We’re back with a new episode in our Parenting series and we’re talking about punishments, rewards, and autonomy. For most kids, life is a series of expectations: when and what to eat, when to sleep, what to learn, how to learn it. This loss of autonomy can cause disconnection with a child’s inner knowing. Punishments and rewards, too, are designed to influence children’s choices. How could things feel different if we didn’t try to control our children? What we’ve found is that stepping away from that control leads to better understanding about the individuals in our families, and so much amazing learning.
We hope today’s episode sparks some fun insights for you and we invite you to dive deeper with our Episode Questions. Join us on Instagram or YouTube to continue the conversation and share your reflections.
Let’s dig deep, challenge paradigms, choose connection, and live joyfully!
1. Think back to when you were a child. Did you get to make many choices about your days? If so, how did it feel? Did you feel empowered? Trusted? If not, how did it feel? Frustrating? Like you weren’t trusted to make good choices? And who got to define “good”?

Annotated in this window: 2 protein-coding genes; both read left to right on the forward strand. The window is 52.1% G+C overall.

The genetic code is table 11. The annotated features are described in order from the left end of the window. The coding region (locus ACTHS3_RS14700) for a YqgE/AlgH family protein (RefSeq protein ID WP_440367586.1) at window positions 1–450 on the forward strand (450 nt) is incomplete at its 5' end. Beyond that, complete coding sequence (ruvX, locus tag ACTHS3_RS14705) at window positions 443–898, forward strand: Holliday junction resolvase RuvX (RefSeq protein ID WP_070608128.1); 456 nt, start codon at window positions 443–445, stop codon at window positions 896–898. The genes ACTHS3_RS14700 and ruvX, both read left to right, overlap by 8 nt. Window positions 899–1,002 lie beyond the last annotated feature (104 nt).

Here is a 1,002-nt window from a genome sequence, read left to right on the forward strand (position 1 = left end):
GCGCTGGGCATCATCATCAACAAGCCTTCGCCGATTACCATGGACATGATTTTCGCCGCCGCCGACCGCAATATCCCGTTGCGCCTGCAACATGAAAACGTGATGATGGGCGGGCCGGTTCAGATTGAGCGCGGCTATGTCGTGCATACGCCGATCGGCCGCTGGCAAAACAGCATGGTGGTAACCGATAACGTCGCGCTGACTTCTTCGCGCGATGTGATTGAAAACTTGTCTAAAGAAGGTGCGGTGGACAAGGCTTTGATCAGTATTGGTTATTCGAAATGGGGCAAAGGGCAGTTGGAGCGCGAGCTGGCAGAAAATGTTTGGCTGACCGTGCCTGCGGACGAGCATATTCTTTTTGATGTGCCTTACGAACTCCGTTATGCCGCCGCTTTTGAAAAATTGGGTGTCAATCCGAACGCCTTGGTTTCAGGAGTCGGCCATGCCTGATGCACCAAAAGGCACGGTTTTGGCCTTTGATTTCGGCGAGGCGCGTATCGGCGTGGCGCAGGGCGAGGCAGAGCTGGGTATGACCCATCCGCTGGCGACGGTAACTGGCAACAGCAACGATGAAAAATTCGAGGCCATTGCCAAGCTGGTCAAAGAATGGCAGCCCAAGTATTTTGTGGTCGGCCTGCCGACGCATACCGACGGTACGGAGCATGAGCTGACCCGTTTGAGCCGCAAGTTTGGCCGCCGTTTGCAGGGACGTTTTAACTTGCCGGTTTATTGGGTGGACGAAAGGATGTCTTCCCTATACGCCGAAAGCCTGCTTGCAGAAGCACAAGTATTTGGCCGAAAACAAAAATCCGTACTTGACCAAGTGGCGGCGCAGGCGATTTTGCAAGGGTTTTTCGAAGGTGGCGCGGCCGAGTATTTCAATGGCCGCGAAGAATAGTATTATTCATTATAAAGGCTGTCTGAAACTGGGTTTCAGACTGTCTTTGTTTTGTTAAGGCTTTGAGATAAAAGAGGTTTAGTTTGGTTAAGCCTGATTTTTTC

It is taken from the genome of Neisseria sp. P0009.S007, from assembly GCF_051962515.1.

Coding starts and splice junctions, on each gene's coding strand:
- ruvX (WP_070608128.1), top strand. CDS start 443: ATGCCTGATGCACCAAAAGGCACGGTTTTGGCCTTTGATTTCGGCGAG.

2. Were you punished as a child? If so, how did it feel? How did it play out for you? Did you spend your punishment time contemplating your “crime”? Or being angry with the person who set the punishment, feeling it was unfair? Over time, did you absorb the message that you were a bad person in general for getting in trouble? Were you more likely to continue the “crime” but hide it from your parents?
3. Did your parents reward you pretty regularly growing up? If so, looking back, does it feel like they were trying to use rewards to control or behavior and/or choices? Did you find that the rewards influenced your behavior or choices at the time? What, if any, impact did that have as an adult?
4. I find it so interesting to consider the relationship between a child’s autonomy and their learning about themselves as a human being. I encourage you to take a couple minutes to start brainstorming a list of the things you can imagine a child learning through making choices and seeing how things unfold. I think once you get the ball rolling it may well be hard to stop!
PAM: Hello! And welcome to the Living Joyfully Podcast! Navigating relationships can sometimes be challenging, because people are so different. Thanks for joining us as we dive into tools, strategies, and paradigm shifts to help you decrease conflict and increase connection in your most important relationships.